Very Unbalanced Class(19 Posts)
In September my daughter is about is start reception at a very local private school. I went to the school with my daughter last week to meet the teachers, other parents and her new friends and discovered that the ratio of boys to girls is 15:5. This was a complete surprise and I am really concerned about it. It is a mixed prep school and the children leave at the end of yr 2. Although my daughter is lively, confident and used to having boys around, she does prefer playing with girls and all her friends at her nursery are girls. I am concerned that there is such a small pool of girl friends. I am also worried that the class size will certainly reduce in size over the next 3 yrs- as was the case when my son went to the same school when they ended up with 8 children by the end of yr 2. So she may well end up with an even smaller pool of girl friends.
Should I be worried from the social and academic perspective and do you think the school should have let me know earlier?
I honestly don't know.
In my limited experience (previously a TA at a small primary) the boy heavy classes were far more ahem lively. But these were classes with 30 pupils.The reducing numbers over the years actually sounds like a bonus to me.
Five girls leaves girl out when it comes to pairing up. Is it just the one class intake?
Will the class have a TA ?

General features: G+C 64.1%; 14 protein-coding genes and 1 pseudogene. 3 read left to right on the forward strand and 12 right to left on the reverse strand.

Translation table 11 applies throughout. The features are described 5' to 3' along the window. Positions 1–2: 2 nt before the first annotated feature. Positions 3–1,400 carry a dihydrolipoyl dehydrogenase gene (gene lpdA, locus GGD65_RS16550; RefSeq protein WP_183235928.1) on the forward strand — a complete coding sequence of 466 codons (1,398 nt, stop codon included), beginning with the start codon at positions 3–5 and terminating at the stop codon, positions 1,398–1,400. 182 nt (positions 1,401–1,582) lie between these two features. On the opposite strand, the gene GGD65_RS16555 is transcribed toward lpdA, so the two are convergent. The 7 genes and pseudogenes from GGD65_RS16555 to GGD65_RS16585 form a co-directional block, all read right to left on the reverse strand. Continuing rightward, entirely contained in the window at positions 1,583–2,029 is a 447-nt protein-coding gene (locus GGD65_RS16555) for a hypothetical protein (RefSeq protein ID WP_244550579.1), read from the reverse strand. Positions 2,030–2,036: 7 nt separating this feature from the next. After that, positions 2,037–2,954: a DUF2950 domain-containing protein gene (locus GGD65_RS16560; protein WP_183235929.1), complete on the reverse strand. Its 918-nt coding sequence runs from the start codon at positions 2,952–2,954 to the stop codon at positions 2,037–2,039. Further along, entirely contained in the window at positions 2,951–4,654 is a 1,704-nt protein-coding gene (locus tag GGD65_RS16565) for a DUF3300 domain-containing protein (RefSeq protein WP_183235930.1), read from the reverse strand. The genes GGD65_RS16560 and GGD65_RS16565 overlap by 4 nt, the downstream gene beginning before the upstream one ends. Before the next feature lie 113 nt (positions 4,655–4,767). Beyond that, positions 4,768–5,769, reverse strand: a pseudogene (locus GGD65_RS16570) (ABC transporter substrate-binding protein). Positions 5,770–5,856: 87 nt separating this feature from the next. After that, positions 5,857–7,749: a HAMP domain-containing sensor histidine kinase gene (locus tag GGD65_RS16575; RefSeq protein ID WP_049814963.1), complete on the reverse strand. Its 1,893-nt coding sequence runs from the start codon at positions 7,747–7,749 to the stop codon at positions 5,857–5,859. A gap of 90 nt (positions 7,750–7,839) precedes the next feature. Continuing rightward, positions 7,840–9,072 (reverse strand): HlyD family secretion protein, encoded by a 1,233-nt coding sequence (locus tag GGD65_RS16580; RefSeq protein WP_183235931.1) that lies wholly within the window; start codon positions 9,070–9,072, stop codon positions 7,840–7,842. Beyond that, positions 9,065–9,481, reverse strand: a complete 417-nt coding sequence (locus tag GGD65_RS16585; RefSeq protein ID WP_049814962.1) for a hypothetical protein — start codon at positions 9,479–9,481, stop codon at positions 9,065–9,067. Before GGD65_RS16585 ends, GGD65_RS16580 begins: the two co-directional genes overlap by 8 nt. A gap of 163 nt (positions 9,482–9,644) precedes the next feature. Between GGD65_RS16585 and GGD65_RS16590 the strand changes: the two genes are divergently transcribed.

And TBH with private schools they want your cash they won't tell you anything to their disadvantage until the very last moment !
Thank you for your reply. Yes, it is just one class intake and I agree with you that a girl could get left out of pairings - and that could be my daughter! Yes the class will have a TA who is a lovely woman who knows my family and daughter well.
It sounds like a single form entry, otherwise the classes would be more equally mixed.
At this young age, it could be great or it could be far from ideal - it will depend on the mix of personalities and how the dynamics are handled by the teachers.
Based on what you've said, the class numbers probably will decline, but I guess you need to decide now whether you're happy with that or not.
To be fair, I don't know at what point the school could have told you (are they still enrolling for example). Though of course they also wouldn't want to jeopardise any committed customers in time for them to go elsewhere.
Hmm TBH I don't really think theres anything you can do.
When ds started school there were 20 boys to 10 girls.
Equally when dd started there were 18 girls to 6 boys
(perhaps theres something in the water round my way !)
If you moved to a different school you may well find the gender balance similar.
Other than the usual squabbles I don't seem to remember there being any huge problems with the smaller gender groups they tended to play a lot of playground games such as tag and skipping for both sexes is very popular.
I do personally find girls are quieter and slightly more amenable (sweeping generalisation obviously) so in the classroom are more inclined to settle down to work and not rattle around.
Sorry am rambling (rather too much coffee) much better name BTW op !
Thank you both for your message. I think I will have a chat to the Head and find out what there strategy is to deal with the imbalance. I will also check availability in a couple of other schools in case I am still not happy.
I'd worry about a school that bled children like that, as it's not exactly a vote of confidence. However I see that you sent your son there and were presumably happy, so perhaps that's not an issue. It does seem a very small group of girls, I'd be concerned about that too, just because it may limit her potential friendships, and if there is a falling out it could be disastrous.